Testing that computer-controlled opponents are working correctly, that the artificial intelligence is behaving according to design, can also become very difficult as the complexity of the behavior increases. Chess is a good basic example, and enemies in a first person shooter is a more modern one. This type of testing requires the tester to understand what triggers different types of behavior, and how these triggers can be confused by different parameters. Understanding of AI and game design is critical to succeed in this field.
Multiplayer testing is a whole other beast in itself. Many players simultaneously interacting with the game world, with computer-controlled opponents, with game servers, with each other. So many things that can go wrong. And it often requires a whole team of testers. Many difficult risk-based decisions to make if you don’t want to spend unlimited amounts of time testing different scenarios. Understanding of multiplayer game design, and how to test efficiently as a team is required knowledge for this type of testing.
Audio testing is common in all software that creates some kind of sound or plays media. However games have a unique aspect that other software does not have to care about to the same extent. Game music has to involve the user in the game and enhance the game play. Not only should the audio play without stuttering or missing elements, it should also add to the gameplay. This requires extensive audio skills and specific understanding of game audio. Very specific expert domain knowledge.
Many modern 3D games have physics engines. Modern shooters such as Battlefield or Crisis and RPGs such as Skyrim, have destructible environment and possibilities to throw objects. Testing if the physics engine works requires an understanding of physics as well as how to implement that in a good way into a game. The complexity of the testing grows with the complexity of the engine.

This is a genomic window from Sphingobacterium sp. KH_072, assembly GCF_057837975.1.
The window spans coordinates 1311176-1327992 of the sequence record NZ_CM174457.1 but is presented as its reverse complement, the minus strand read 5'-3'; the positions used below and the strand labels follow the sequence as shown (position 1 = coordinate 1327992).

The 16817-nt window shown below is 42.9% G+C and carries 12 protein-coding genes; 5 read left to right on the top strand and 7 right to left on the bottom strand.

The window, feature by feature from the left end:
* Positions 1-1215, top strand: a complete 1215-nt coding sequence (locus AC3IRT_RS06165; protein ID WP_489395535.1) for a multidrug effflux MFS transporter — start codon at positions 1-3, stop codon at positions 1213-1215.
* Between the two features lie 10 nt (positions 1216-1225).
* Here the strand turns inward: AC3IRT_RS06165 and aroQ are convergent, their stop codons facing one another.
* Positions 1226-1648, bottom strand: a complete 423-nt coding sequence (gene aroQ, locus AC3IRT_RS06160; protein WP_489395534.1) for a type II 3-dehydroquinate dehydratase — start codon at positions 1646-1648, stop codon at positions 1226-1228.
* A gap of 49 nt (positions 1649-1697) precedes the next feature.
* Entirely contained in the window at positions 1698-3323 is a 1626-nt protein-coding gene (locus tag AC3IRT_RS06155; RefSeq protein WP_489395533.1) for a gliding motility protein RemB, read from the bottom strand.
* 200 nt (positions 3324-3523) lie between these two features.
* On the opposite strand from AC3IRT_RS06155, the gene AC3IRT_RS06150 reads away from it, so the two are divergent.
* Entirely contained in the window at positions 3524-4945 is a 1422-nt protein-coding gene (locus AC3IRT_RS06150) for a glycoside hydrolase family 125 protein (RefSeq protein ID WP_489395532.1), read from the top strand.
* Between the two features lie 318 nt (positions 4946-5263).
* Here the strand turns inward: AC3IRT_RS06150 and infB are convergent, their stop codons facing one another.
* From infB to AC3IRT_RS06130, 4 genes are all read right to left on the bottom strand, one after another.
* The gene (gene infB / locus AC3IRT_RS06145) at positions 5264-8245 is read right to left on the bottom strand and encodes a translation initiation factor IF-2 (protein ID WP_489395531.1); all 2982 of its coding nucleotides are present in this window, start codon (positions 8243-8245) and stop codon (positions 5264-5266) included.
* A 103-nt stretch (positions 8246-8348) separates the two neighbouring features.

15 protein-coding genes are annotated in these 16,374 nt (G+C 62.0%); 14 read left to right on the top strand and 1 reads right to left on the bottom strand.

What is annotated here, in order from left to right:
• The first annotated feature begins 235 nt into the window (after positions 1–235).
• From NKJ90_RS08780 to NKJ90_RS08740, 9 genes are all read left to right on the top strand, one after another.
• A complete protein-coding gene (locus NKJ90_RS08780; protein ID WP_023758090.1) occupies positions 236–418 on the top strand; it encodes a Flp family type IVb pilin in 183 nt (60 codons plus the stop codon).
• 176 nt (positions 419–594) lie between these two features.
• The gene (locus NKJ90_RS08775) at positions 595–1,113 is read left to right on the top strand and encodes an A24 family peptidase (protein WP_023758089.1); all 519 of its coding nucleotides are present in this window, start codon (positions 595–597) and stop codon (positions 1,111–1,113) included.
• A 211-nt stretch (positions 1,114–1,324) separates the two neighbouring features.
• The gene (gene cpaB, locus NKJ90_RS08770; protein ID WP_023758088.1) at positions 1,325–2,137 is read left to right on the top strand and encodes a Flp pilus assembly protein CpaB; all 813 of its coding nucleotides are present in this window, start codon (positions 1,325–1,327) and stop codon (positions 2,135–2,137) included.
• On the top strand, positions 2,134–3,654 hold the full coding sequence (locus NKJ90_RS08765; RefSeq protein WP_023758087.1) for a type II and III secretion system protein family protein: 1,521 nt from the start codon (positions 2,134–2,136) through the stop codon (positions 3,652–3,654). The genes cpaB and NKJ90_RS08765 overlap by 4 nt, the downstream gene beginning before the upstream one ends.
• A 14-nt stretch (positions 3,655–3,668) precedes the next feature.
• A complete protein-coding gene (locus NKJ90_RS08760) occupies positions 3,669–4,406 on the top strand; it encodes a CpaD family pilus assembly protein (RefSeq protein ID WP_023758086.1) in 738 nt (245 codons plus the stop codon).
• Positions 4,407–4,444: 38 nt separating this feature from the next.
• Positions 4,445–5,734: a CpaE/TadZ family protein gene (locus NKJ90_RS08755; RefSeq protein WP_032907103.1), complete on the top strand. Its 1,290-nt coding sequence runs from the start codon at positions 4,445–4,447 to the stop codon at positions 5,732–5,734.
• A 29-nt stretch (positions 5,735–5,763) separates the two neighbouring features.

Especially in simulators or racing games it is very relevant that the game feels real, but many other games also incorporate elements that need to feel real. Testing for realism requires specific domain knowledge needed for the game or game element. An airplane simulator requires an understanding of airplanes. Cars, weapons, human movement, animals. Each poses their own problems.
A lot of software has open API that can be used by third parties. But there are few other instances where the players will try to exploit these open API to gain unfair gameplay advantages. This requires outside-the-box thinking. How will the modders use the API, and how will they be able to alter the gameplay in significant ways? Being one step ahead of the entire community of modders is a daunting task indeed.
In addition to these different types of testing, categorizing users can most likely also be done in a unique way for games, to help prioritize and select what tests and use cases are most relevant to run. How to do this categorization is another article in itself, but I leave you with an example of how you could think about categorizing different types of gamers. 
I have tried to cover some of what makes games a unique testing experience. I am sure there is even more, and I hope that I will be able to identify even more aspects as my experience in game testing grows.
One thing is already certain however. Game testing is very complex, and the complexity will grow as games become more and more complex. It is a combinatorial explosion that can only be handled by testing in a very smart way. Underestimating the competence and effort required to test games is something that can undermine the quality of any game.
Any tester who takes their game testing seriously need to master a large number of techniques, methods and processes, and understand their product in a way which is not required for many other software testing fields.
A daunting task indeed.
Senior QA Engineer